Harvard Revokes Acceptances for 10 Students Who Posted Provocative Images, Memes on Facebook

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By Lukas Mikelionis | 11:24 pm, June 4, 2017
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Harvard University has reversed its decision to offer places at the college for at least 10 prospective students of the Class of 2021 after they posted controversial memes on social media.

A number of the students, who already had accepted spots in the freshman class at Harvard, confessed to creating a Facebook group for the incoming students that was at one point named “Harvard memes for horny bourgeois teens.” That’s what led Harvard to withdraw the offers, The Harvard Crimson reported.

Students inside the group were sharing memes and images that made fun of sexual assault, the Holocaust, and the deaths of the children, according to the student publication. The messages also included jokes about ethnic or racial groups, and one person called the imaginary hanging of a Mexican child “piñata time.”

Harvard rescinded admissions offers to at least 10 prospective students back in April after it was made aware of the controversial images and messages, according to a few members of the group.

Harvard University

The online meme group attracted about 100 Harvard students, who met each other using the official Harvard University group on Facebook.

Jessica Zhang, an admitted student at Harvard who joined both official and unofficial groups of future Harvard students, said: “A lot of students were excited about forming group chats with people who shared similar interests.”

“Someone posted about starting a chat for people who liked memes.”

She claimed that the majority of the content in the group was “lighthearted,” but soon enough the students proposed starting another group, this time “more R-rated.”

Cassandra Luca, a member of the original non-provocative meme group, said creators of the “dark” group asked other students to share controversial images and captions in other large groups before they could join the group.

“They were like, ‘Oh, you have to send a meme to the original group to prove that you could get into the new one,’” she said. “This was a just-because-we-got-into-Harvard-doesn’t-mean-we-can’t-have-fun kind of thing.”

A student, who was part of the provocative group and saw his admission offer rescinded, told The Crimson that Harvard officials approached the incoming students from the group in April, demanding they show all content shared in the group.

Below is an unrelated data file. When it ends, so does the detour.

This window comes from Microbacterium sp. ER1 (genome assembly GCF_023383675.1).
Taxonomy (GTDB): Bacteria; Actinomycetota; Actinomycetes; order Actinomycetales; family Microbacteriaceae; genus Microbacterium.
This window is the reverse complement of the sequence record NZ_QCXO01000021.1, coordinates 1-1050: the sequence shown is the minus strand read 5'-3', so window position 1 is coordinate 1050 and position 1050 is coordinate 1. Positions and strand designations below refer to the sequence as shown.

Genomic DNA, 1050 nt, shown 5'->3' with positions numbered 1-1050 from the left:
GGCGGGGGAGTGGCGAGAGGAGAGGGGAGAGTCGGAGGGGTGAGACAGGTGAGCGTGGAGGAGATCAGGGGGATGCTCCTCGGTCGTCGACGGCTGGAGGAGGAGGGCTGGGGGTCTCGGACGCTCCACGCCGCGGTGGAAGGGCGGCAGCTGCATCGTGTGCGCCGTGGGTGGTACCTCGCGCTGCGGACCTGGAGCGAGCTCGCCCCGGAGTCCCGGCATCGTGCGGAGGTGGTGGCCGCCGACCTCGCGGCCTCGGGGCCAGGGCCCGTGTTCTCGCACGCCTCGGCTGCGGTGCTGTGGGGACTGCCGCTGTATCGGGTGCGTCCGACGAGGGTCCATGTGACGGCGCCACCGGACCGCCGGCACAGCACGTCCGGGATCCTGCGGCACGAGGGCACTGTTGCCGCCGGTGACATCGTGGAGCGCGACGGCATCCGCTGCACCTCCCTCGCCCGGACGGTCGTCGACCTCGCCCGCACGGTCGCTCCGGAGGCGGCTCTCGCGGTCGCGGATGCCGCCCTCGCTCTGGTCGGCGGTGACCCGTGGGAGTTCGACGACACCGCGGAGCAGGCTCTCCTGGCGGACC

The email to a student read:

The Admissions Committee was disappointed to learn that several students in a private group chat for the Class of 2021 were sending messages that contained offensive messages and graphics.

As we understand you were among the members contributing such material to this chat, we are asking that you submit a statement by tomorrow at noon to explain your contributions and actions for discussion with the Admissions Committee.

It is unfortunate that I have to reach out about this situation.

Luca claimed she wasn’t sure Harvard was right to reverse their decision to offer a place at university. “On the one hand, I think people can post whatever they want because they have the right to do that,” she said. “I don’t think the school should have gone in and rescinded some offers because it wasn’t Harvard-affiliated, it was people doing stupid stuff.”

The prospective student, however, suggested that if the memes posted in the group threatened the well-being of others, then the university’s decision is justifiable.


Zhang, meanwhile, said the students’ behavior was indefensible. “I appreciate humor, but there are so many topics that just should not be joked about,” she said.

“I respect the decision of the admissions officers to rescind the offers because those actions really spoke about the students’ true characters,” she continued. “I do not know how those offensive images could be defended.”

This isn’t the first time Harvard has battled students’ actions on the Internet. Last year, several members of the Class of 2020 joked about race and mocked feminists in a group chat. The university released a statement condemning the behavior, but didn’t discipline the students, saying the people weren’t “matriculated students at this point.”